Experts Place New Urgency on Maintaining Employee Trust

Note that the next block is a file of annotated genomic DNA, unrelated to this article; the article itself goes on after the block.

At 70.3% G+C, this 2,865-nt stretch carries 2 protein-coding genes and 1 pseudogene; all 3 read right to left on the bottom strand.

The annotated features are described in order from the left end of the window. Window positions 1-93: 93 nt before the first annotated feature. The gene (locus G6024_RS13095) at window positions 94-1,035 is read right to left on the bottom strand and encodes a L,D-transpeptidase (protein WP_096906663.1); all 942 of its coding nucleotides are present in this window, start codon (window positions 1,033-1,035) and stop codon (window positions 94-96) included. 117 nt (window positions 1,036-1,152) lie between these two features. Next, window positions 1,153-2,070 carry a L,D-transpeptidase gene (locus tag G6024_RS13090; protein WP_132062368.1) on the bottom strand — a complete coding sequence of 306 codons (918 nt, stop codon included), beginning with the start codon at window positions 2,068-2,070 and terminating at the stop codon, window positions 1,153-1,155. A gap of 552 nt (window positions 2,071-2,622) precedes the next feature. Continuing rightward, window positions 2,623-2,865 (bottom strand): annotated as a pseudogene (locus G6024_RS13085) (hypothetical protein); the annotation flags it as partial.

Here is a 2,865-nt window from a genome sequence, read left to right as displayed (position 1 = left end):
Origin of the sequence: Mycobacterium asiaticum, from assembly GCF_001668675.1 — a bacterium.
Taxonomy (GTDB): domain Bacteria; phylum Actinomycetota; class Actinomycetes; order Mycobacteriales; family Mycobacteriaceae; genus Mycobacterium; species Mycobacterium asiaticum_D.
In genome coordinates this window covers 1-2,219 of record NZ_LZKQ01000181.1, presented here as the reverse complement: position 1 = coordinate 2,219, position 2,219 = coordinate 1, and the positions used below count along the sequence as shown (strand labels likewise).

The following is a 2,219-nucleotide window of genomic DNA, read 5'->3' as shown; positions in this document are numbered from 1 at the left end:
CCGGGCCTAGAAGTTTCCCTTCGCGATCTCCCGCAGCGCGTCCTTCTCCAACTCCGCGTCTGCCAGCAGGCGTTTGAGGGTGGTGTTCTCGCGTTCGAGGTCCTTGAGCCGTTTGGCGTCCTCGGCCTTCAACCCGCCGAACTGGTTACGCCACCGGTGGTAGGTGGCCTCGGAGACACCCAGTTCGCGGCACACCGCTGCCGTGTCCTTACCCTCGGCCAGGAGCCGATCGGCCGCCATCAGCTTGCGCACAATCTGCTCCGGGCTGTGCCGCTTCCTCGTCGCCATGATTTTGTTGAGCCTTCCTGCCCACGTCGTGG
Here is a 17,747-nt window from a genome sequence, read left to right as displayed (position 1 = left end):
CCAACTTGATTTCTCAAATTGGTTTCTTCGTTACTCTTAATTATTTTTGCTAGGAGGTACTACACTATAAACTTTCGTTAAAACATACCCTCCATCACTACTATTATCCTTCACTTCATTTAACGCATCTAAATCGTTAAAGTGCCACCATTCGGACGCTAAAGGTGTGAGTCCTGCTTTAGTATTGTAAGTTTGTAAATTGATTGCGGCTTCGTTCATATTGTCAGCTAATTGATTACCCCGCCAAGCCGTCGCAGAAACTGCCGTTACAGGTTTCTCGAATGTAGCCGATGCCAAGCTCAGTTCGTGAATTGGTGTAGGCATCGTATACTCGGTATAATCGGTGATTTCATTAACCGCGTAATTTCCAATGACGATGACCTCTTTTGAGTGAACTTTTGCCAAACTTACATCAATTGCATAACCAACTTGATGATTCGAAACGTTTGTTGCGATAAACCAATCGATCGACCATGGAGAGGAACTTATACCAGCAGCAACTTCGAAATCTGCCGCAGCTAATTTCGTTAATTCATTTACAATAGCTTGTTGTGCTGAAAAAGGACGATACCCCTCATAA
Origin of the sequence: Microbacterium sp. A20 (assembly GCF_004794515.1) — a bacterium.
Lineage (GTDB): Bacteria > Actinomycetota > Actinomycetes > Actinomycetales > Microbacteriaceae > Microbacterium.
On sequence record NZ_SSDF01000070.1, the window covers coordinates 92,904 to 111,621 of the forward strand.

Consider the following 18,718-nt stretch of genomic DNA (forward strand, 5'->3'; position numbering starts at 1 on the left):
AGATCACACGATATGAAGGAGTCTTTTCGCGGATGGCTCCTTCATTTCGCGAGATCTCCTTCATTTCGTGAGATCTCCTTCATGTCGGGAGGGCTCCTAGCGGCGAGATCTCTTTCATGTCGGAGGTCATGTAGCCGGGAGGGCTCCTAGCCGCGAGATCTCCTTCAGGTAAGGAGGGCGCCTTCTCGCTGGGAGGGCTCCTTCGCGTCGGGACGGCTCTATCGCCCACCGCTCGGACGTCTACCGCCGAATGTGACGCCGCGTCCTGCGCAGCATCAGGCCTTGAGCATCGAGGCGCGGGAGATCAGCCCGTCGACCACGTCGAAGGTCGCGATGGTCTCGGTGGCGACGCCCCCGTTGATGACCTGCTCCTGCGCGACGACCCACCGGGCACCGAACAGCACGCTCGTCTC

No communications team alone could rebuild employee trust at companies where senior management has blatantly swindled stockholders, staffers and other stakeholders. But as confidence in corporate America remains low, placing an increased emphasis on maintaining - or repairing - your organization's credibility with its most important constituency is more important than ever. Recently-released studies show that employee concern about the state of corporate America is growing - more than 80 percent of public company employees surveyed recently by Fleishman-Hillard reported they believe executive greed is driving corporate wrongdoing. And human resources consultancy Watson Wyatt's 2002 WorkUSA study of more than 12,000 employees in a variety of industries shows only 39 percent of employees trust the senior leaders of their firms. The best corporate communicators have never needed the numbers to understand the importance of open lines of communication with the workforce. "Our commitment to employee communications is driven by the fact that for customers, the first point of contact is often a ticket agent or a gate agent," says Tim Doke, VP of corporate communications for American Airlines and this year's recipient of the PRSA PR Professional of the Year award. "It's not an afterthought. We place a higher priority on employees than perhaps any other audience." For American, that has meant more than 25 years of daily communication with employees, through newsletters and a massive technology infrastructure that allows even field employees to access the "Jet Set," standalone PCs in break rooms that let employees check out the corporate intranet, as well as a variety of communiqués from the company and CEO Don Carty. In the last year, and even before Sept. 11, American's communications team stepped up its daily communications to employees to ensure they understood the economic crunch, the company's reaction to the terrorist attacks and corporate financial problems. Management Buy-In But for PR teams that don't have the funding to implement a high-tech communications system to reach all employees, or - more importantly - senior management as committed to employee communication as American's Carty, building employee trust can be an even more difficult proposition. "Corporate leadership has to have an appreciation of and commitment to employee communications," says Mike Cherenson, VP of PR firm The Cherenson Group. "This has to come from the top. Even if HR and PR are committed to it, if senior management are not working for their employees, they will not become better communicators." Achieving management buy-in might be a little easier with the new survey data from Fleishman-Hillard and Watson Wyatt showing the impact of employee trust on the bottom line. But there are other tactics for winning over key leaders. First, says Watson Wyatt's Kathryn Yates, find out what's really impeding their communications with employees. Is it a lack of understanding of the importance of communication or a lack of necessary skills? Yates, communications practice director, recommends a skills assessment. "Sometimes the situation is not that management is not aligning themselves with the values of the company," but that they need training on how to be more open with employees at all levels, she says. Listen a Little Once management has a clearer picture of the need to make employee relations a priority, don't begin by barraging the workforce with your messages. "'Communication' implies a dialogue, not a monologue," says Don Etling, co-chair of F-H's internal communications practice. Etling says employers need to engage their employees in a strategic discussion. A "discussion" however, doesn't mean sending out a broad. "I'm not interested in whether the employee is happy," says Yates. "I'm interested in whether they understand their role." Maria Yannopoulos whose consultancy, Mey Communications, is currently working for ExxonMobil, also advises communicators to hone their employee surveys from sweeping questionnaires to targeted, actionable vehicles for employee feedback. A questionnaire that covers everything from office supplies to whether or not employees are happy with their current positions will return so much data that it will be almost impossible to use, she says. Employee frustration will grow when they see their feedback isn't being implemented. Ask employees for suggestions about an area you know you will be able to change. Break Down the Silos Once you've achieved a dialogue with employees and begun messaging, be sure you're working in close conjunction with other departments. Every company differs in terms of where the responsibility for employee relations lies: At some, it is squarely beneath the umbrella of communications, while in others it may lie in the human resources department. But regardless of how the function works within your organization, taking the initiative and acting as a spearhead to regain employee trust can help improve relations with other departments. If training is necessary to implement a change, work with human resources to ensure that you're on the same page. And if organizational problems need to be addressed, be sure that your corporate infrastructure is incenting employees to address them. Yates recalls announcing a restructuring during a former role. "We announced a change in how we structured the national sales force. It was a structure that would give [the workforce] more opportunities. But the compensation system was driving the opposite behavior. The compensation system was a much stronger communicator." Bringing middle management into the loop is a key step, as well. "Make sure you've engaged the front line managers in strategic decisions," Etling says. Doke's team has developed a special vehicle to alert tiers of managers to issues that will be announced to employees later. "It grew out of a lot of survey work we had done that told us employees want to hear company news from their managers," he says. Most of all, employees are looking for honest communications and a better understanding of their role in solving company problems. "We use communications to help people understand [crisis situations], the steps we're taking to resolve them, and what they can do to help," Doke says. Business Operates with the Permission of Employees PR legend Arthur W. Page once said that business operates with the permission of its publics. "Businesses operate with the permission of their employees," Cherenson paraphrases. The following survey data demonstrate just how true the old adage is: More than 80 percent of public company employees believe executive greed is driving corporate wrongdoing (F-H) 77 percent believe their performance as an individual affects the value of the company's stock (F-H) Companies with strong communication show a 23 percent return on shareholder value, while companies whose employees rate their communication lower show only a 7 percent return (WW) 39 percent of employees at U.S. companies trust company leadership (WW) 43 percent of employees say their companies effectively manage business changes (WW) 31 percent of employees rate their companies highly on communications (WW) The good news: 72 percent of respondents to the Fleishman-Hillard survey feel the information they receive from employers regarding financial results is adequate. "This tells me companies are doing a better job of education," Etling says. For more information on the Fleishman-Hillard survey, contact Don Etling, 314/982-1700; to view the Watson Wyatt data, see (Contacts: Tim Doke, 817/967-3540; Cherenson,; Yates, 312/704-2693; Yannopoulos,; Etling, 314/982-1700)